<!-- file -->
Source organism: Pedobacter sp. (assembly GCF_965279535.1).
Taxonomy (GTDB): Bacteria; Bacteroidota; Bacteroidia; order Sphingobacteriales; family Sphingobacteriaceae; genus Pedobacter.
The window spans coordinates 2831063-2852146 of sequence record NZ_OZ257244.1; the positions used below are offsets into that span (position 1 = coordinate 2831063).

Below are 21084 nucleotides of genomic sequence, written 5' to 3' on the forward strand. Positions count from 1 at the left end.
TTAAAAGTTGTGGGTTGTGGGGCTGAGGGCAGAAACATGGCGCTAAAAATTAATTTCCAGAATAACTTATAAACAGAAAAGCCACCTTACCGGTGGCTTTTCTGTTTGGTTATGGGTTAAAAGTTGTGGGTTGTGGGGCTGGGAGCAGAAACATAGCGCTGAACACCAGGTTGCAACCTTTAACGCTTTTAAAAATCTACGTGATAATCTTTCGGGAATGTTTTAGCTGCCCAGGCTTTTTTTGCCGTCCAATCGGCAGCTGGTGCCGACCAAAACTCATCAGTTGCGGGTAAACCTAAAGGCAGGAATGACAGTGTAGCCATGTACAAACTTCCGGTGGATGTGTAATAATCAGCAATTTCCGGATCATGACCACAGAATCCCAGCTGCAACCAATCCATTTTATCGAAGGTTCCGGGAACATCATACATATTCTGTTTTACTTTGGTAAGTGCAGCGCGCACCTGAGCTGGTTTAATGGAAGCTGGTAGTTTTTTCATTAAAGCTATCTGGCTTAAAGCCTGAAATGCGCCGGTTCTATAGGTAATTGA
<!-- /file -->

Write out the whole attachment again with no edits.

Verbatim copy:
Source organism: Pedobacter sp. (assembly GCF_965279535.1).
Taxonomy (GTDB): Bacteria; Bacteroidota; Bacteroidia; order Sphingobacteriales; family Sphingobacteriaceae; genus Pedobacter.
The window spans coordinates 2831063-2852146 of sequence record NZ_OZ257244.1; the positions used below are offsets into that span (position 1 = coordinate 2831063).

Below are 21084 nucleotides of genomic sequence, written 5' to 3' on the forward strand. Positions count from 1 at the left end.
TTAAAAGTTGTGGGTTGTGGGGCTGAGGGCAGAAACATGGCGCTAAAAATTAATTTCCAGAATAACTTATAAACAGAAAAGCCACCTTACCGGTGGCTTTTCTGTTTGGTTATGGGTTAAAAGTTGTGGGTTGTGGGGCTGGGAGCAGAAACATAGCGCTGAACACCAGGTTGCAACCTTTAACGCTTTTAAAAATCTACGTGATAATCTTTCGGGAATGTTTTAGCTGCCCAGGCTTTTTTTGCCGTCCAATCGGCAGCTGGTGCCGACCAAAACTCATCAGTTGCGGGTAAACCTAAAGGCAGGAATGACAGTGTAGCCATGTACAAACTTCCGGTGGATGTGTAATAATCAGCAATTTCCGGATCATGACCACAGAATCCCAGCTGCAACCAATCCATTTTATCGAAGGTTCCGGGAACATCATACATATTCTGTTTTACTTTGGTAAGTGCAGCGCGCACCTGAGCTGGTTTAATGGAAGCTGGTAGTTTTTTCATTAAAGCTATCTGGCTTAAAGCCTGAAATGCGCCGGTTCTATAGGTAATTGA